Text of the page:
A New York Executor May Need to Evict Occupants From Estate Property

Fiduciaries who are appointed by the Surrogate’s Courts in New York have many responsibilities.  The fiduciary can be an Executor or an Administrator.  It is very common for a decedent’s estate to have amongst its assets real estate.  In fact, in many situations a decedent’s home may be the most valuable asset of an estate.

Single and multi-family homes exist throughout the New York Metropolitan area and over the years the value of these properties have increased dramatically. The New York Probate Lawyer Blog has provided numerous posts that discuss issues relating to the eviction of persons who occupy estate real property. To re-cap, when a person dies the house in which he/she lived may continue to be occupied by someone who is not entitled to receive the entire property either pursuant to a Last Will or through intestate administration. The occupant could be a third-party tenant or perhaps even a relative of the decedent.In order for the estate fiduciary to administer the estate effectively, and pay estate expenses, the house may need to be sold. Unfortunately, the typical purchaser of real estate wants the property be vacant at the time of closing and that no tenants or occupants remain.

I have represented many Executors and Administrators in bringing eviction proceedings in the Surrogate’s Court or in the Landlord-Tenant Courts so that estate property can be sold without anyone retaining possession.  These eviction cases can take many months and be costly.  However, it is important for the estate fiduciary to take the initiative to commence and complete these eviction court cases.  Executors and Administrators have a fiduciary duty to protect estate assets and to take the necessary steps to administer them and make final distribution to the estate beneficiaries.

As New York City Estate Lawyers know, there can be many problems associated with persons who refuse to leave property that is part of an estate.  The occupancy of the property may prevent the estate fiduciary from gaining full access to the property and repairing same or making certain that the structure is not being damaged.  It is not unusual for occupants to cause damage to property.  Also, if the occupants are not paying monthly rent then estate funds are being utilized to pay for utilities and taxes while the eviction court proceedings drag on.  Although the goal of the fiduciary is to sell the house and rid the estate of the cost to maintain the property by selling it, such sale may be delayed by months due to the refusal of occupants to give up possession.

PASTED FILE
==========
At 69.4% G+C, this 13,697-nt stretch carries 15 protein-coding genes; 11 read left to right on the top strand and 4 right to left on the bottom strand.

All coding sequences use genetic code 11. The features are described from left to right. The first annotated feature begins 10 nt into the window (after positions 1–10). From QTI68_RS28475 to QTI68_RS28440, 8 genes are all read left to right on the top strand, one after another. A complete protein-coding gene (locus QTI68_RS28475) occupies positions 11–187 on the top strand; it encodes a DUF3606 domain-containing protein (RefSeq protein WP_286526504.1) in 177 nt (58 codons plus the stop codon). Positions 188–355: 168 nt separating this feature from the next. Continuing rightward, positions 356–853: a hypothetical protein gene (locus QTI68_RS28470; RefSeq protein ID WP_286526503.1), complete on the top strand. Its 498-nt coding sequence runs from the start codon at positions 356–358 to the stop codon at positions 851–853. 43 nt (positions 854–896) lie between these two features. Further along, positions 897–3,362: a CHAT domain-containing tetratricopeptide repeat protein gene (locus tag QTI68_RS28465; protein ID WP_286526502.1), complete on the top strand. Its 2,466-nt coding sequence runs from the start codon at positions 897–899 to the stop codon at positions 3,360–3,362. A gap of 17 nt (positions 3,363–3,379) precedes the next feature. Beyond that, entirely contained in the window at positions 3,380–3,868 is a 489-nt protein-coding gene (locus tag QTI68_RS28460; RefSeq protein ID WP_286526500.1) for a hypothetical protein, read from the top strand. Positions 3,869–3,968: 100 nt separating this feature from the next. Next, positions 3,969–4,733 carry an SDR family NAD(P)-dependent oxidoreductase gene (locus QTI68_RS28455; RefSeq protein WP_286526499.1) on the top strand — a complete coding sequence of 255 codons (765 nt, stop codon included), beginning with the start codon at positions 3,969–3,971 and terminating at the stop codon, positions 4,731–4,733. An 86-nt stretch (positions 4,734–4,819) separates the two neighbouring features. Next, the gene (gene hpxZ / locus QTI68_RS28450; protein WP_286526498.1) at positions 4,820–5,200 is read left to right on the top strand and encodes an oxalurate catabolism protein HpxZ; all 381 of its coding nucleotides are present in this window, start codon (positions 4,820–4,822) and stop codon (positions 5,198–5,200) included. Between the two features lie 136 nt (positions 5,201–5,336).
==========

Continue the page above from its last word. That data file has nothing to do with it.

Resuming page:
The problems caused by continued occupancy of estate real estate were recently reflected in a decision by Queens Surrogate Peter Kelly in a decision dated February 10, 2016 in a case entitled Matter of O’Hara.   In O’Hara the decedent died leaving a Last Will under which his house was left to his eight children.  For many years after the decedent died some of the children continued to live in the house and they managed the property together and made certain repairs.  Twenty years after the decedent died one of the children, who was the estate executor, commenced a proceeding in the Queens Surrogate’s Court to evict the sole child remaining in the property.  Although the Court recognized that an estate executor had the power to administer real estate and seek to eject occupants, the Court denied the petition.  It was found that the estate administration had really been completed and that over the years the children had been managing and administering the property as co-owners.  The Court concluded that the property was no longer a part of the estate and recommended that any dispute regarding the sale of the co-owners be resolved in a partition action in the New York State Supreme Court.

If you have any questions or issues regarding estate administration or estate eviction proceedings or real estate concerns call me now for a free discussion.   New York Trusts and Estates Attorney Jules Martin Haas has helped many clients over the past 30 years resolve issues relating to probate and estate settlement throughout New York City including Manhattan and Brooklyn. If you or someone you know has any questions regarding these matters, please contact me at (212) 355-2575 for an initial consultation.

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